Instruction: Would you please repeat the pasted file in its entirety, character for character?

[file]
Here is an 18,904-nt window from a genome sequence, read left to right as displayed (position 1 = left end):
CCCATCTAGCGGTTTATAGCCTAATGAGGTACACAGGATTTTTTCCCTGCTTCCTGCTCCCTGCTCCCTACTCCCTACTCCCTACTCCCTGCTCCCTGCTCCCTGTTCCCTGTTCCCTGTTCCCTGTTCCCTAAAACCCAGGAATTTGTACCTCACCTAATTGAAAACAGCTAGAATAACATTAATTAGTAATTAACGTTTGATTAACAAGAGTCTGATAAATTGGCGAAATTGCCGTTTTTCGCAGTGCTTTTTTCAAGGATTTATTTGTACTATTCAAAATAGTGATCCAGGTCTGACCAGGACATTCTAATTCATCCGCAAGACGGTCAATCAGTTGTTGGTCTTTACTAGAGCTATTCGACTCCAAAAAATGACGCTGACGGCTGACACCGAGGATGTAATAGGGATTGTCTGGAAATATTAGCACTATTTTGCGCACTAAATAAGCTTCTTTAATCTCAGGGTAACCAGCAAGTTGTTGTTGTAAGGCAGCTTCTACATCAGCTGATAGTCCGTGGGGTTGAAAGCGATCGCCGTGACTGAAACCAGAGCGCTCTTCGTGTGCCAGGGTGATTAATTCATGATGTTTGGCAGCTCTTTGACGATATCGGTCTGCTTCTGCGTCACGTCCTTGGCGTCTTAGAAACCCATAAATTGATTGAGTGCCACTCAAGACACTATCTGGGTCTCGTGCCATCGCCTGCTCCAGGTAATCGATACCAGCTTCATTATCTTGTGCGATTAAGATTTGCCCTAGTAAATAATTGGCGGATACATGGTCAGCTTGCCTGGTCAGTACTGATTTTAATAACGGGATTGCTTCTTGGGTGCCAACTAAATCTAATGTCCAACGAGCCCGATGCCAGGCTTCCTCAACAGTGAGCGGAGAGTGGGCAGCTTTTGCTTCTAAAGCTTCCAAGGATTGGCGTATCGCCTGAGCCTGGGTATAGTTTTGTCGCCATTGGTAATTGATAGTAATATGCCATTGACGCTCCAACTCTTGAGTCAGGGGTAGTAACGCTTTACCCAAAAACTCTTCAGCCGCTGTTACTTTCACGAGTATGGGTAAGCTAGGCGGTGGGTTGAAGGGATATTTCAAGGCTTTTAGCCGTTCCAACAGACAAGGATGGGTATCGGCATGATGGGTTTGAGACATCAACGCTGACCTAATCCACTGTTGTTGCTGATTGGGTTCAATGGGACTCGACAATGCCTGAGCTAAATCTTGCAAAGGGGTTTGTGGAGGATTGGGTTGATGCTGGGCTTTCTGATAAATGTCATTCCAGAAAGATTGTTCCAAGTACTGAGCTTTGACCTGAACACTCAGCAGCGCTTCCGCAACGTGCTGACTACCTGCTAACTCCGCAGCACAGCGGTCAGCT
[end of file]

Here is an 18,904-nt window from a genome sequence, read left to right as displayed (position 1 = left end):
CCCATCTAGCGGTTTATAGCCTAATGAGGTACACAGGATTTTTTCCCTGCTTCCTGCTCCCTGCTCCCTACTCCCTACTCCCTACTCCCTGCTCCCTGCTCCCTGTTCCCTGTTCCCTGTTCCCTGTTCCCTAAAACCCAGGAATTTGTACCTCACCTAATTGAAAACAGCTAGAATAACATTAATTAGTAATTAACGTTTGATTAACAAGAGTCTGATAAATTGGCGAAATTGCCGTTTTTCGCAGTGCTTTTTTCAAGGATTTATTTGTACTATTCAAAATAGTGATCCAGGTCTGACCAGGACATTCTAATTCATCCGCAAGACGGTCAATCAGTTGTTGGTCTTTACTAGAGCTATTCGACTCCAAAAAATGACGCTGACGGCTGACACCGAGGATGTAATAGGGATTGTCTGGAAATATTAGCACTATTTTGCGCACTAAATAAGCTTCTTTAATCTCAGGGTAACCAGCAAGTTGTTGTTGTAAGGCAGCTTCTACATCAGCTGATAGTCCGTGGGGTTGAAAGCGATCGCCGTGACTGAAACCAGAGCGCTCTTCGTGTGCCAGGGTGATTAATTCATGATGTTTGGCAGCTCTTTGACGATATCGGTCTGCTTCTGCGTCACGTCCTTGGCGTCTTAGAAACCCATAAATTGATTGAGTGCCACTCAAGACACTATCTGGGTCTCGTGCCATCGCCTGCTCCAGGTAATCGATACCAGCTTCATTATCTTGTGCGATTAAGATTTGCCCTAGTAAATAATTGGCGGATACATGGTCAGCTTGCCTGGTCAGTACTGATTTTAATAACGGGATTGCTTCTTGGGTGCCAACTAAATCTAATGTCCAACGAGCCCGATGCCAGGCTTCCTCAACAGTGAGCGGAGAGTGGGCAGCTTTTGCTTCTAAAGCTTCCAAGGATTGGCGTATCGCCTGAGCCTGGGTATAGTTTTGTCGCCATTGGTAATTGATAGTAATATGCCATTGACGCTCCAACTCTTGAGTCAGGGGTAGTAACGCTTTACCCAAAAACTCTTCAGCCGCTGTTACTTTCACGAGTATGGGTAAGCTAGGCGGTGGGTTGAAGGGATATTTCAAGGCTTTTAGCCGTTCCAACAGACAAGGATGGGTATCGGCATGATGGGTTTGAGACATCAACGCTGACCTAATCCACTGTTGTTGCTGATTGGGTTCAATGGGACTCGACAATGCCTGAGCTAAATCTTGCAAAGGGGTTTGTGGAGGATTGGGTTGATGCTGGGCTTTCTGATAAATGTCATTCCAGAAAGATTGTTCCAAGTACTGAGCTTTGACCTGAACACTCAGCAGCGCTTCCGCAACGTGCTGACTACCTGCTAACTCCGCAGCACAGCGGTCAGCT